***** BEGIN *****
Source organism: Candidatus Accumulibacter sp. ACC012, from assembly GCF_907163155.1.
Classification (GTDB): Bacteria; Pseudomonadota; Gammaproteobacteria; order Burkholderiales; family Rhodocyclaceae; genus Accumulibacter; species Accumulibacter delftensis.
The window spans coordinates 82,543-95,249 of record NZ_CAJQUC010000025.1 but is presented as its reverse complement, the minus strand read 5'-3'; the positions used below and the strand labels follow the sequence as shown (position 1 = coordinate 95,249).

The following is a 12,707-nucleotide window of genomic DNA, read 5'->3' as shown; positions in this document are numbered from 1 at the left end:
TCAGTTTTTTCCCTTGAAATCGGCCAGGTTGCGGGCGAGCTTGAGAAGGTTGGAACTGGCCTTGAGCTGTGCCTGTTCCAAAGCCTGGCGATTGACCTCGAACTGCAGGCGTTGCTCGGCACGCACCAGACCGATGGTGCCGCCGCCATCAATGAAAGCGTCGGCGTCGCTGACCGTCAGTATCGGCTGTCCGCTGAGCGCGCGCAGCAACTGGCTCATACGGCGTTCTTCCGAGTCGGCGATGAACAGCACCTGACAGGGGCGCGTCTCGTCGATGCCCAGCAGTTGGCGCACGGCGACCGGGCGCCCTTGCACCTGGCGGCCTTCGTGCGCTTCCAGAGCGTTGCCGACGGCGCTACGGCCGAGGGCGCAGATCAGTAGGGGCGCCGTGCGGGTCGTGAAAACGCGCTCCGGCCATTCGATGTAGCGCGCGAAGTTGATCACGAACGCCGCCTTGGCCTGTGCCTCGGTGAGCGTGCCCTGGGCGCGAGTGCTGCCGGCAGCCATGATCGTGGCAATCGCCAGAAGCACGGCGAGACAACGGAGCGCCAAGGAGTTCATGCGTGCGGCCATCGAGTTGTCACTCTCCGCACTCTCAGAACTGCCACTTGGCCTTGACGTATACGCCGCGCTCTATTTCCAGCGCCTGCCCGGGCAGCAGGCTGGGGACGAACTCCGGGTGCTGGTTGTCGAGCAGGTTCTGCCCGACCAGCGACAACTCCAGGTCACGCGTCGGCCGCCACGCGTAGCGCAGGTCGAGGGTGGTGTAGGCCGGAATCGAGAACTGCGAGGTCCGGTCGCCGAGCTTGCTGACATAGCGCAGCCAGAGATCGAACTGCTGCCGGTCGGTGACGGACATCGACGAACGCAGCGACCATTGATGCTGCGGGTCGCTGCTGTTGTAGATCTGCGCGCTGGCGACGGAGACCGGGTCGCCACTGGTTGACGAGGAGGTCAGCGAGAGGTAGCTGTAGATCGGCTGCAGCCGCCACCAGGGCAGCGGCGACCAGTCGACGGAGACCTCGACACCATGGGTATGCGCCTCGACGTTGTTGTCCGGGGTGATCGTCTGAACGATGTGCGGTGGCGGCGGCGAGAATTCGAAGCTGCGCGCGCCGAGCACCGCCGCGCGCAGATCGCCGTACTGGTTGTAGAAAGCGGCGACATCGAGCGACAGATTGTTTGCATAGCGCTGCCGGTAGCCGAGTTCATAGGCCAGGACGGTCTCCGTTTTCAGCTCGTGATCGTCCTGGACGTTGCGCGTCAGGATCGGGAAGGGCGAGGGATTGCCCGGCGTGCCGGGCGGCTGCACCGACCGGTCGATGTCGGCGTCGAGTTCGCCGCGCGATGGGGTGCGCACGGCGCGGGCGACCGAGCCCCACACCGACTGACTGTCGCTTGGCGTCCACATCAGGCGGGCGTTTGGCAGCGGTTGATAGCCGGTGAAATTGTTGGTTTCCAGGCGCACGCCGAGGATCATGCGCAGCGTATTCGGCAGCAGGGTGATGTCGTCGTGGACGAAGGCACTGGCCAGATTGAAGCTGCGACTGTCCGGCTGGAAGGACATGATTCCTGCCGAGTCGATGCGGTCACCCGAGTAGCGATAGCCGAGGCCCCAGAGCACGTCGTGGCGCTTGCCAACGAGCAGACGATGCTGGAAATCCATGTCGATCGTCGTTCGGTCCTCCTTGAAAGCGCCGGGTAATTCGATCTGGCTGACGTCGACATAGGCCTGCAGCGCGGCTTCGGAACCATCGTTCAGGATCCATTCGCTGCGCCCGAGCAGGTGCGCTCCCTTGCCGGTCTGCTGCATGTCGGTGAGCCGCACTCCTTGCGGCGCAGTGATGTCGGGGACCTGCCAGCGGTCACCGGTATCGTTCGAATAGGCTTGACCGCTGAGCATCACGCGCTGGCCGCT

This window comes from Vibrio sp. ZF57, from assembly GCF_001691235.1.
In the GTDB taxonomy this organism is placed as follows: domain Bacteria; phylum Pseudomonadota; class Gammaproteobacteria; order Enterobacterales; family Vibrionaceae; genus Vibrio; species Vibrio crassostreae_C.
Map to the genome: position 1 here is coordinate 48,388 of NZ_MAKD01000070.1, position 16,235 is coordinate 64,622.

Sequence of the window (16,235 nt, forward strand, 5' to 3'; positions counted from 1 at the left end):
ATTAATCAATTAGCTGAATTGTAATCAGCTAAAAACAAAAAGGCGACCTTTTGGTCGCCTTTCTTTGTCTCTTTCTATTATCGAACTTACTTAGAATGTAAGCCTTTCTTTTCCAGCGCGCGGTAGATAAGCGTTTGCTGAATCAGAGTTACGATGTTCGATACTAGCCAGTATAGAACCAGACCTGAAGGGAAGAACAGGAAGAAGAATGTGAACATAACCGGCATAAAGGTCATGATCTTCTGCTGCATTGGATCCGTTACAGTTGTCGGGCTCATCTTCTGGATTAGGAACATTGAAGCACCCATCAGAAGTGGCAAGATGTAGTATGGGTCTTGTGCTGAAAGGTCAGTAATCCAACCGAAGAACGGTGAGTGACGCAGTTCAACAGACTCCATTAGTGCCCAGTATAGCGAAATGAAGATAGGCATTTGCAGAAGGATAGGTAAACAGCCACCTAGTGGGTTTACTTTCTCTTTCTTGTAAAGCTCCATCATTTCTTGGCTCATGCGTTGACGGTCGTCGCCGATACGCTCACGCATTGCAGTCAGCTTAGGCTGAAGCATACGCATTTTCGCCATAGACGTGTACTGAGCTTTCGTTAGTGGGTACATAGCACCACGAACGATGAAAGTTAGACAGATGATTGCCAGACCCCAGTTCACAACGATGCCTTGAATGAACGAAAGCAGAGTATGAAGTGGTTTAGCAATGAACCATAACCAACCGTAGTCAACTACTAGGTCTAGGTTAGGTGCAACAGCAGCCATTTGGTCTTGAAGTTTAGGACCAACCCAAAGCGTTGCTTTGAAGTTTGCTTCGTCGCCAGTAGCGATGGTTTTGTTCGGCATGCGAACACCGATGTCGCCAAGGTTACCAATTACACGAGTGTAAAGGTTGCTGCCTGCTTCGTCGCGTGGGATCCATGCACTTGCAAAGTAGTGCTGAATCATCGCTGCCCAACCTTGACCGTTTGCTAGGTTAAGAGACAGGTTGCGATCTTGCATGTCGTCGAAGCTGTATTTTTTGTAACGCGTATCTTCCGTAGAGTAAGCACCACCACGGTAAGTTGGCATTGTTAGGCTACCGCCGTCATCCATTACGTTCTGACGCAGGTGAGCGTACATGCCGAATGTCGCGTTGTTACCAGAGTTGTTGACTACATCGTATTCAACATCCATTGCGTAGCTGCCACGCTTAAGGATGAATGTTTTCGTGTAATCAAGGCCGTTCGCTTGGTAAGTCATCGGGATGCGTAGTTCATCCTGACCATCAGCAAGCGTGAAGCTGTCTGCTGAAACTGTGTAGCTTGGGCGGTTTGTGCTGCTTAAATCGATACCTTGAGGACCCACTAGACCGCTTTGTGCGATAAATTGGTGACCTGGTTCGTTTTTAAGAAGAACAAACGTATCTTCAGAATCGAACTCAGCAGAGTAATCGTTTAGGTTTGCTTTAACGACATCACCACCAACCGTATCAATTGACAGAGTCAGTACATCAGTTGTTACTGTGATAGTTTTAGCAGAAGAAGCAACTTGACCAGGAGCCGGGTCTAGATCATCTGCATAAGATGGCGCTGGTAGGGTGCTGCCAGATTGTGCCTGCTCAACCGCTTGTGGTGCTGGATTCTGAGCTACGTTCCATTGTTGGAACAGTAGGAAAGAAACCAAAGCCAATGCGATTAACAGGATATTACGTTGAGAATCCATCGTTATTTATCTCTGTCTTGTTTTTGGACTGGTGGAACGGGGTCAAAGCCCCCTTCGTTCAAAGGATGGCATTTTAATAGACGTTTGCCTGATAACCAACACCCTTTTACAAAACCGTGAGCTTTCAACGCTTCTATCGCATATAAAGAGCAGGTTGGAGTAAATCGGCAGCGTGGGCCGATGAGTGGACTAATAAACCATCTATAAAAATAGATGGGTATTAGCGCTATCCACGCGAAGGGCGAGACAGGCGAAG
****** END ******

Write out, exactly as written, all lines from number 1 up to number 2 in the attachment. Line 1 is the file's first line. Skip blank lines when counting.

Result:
Source organism: Candidatus Accumulibacter sp. ACC012, from assembly GCF_907163155.1.
Classification (GTDB): Bacteria; Pseudomonadota; Gammaproteobacteria; order Burkholderiales; family Rhodocyclaceae; genus Accumulibacter; species Accumulibacter delftensis.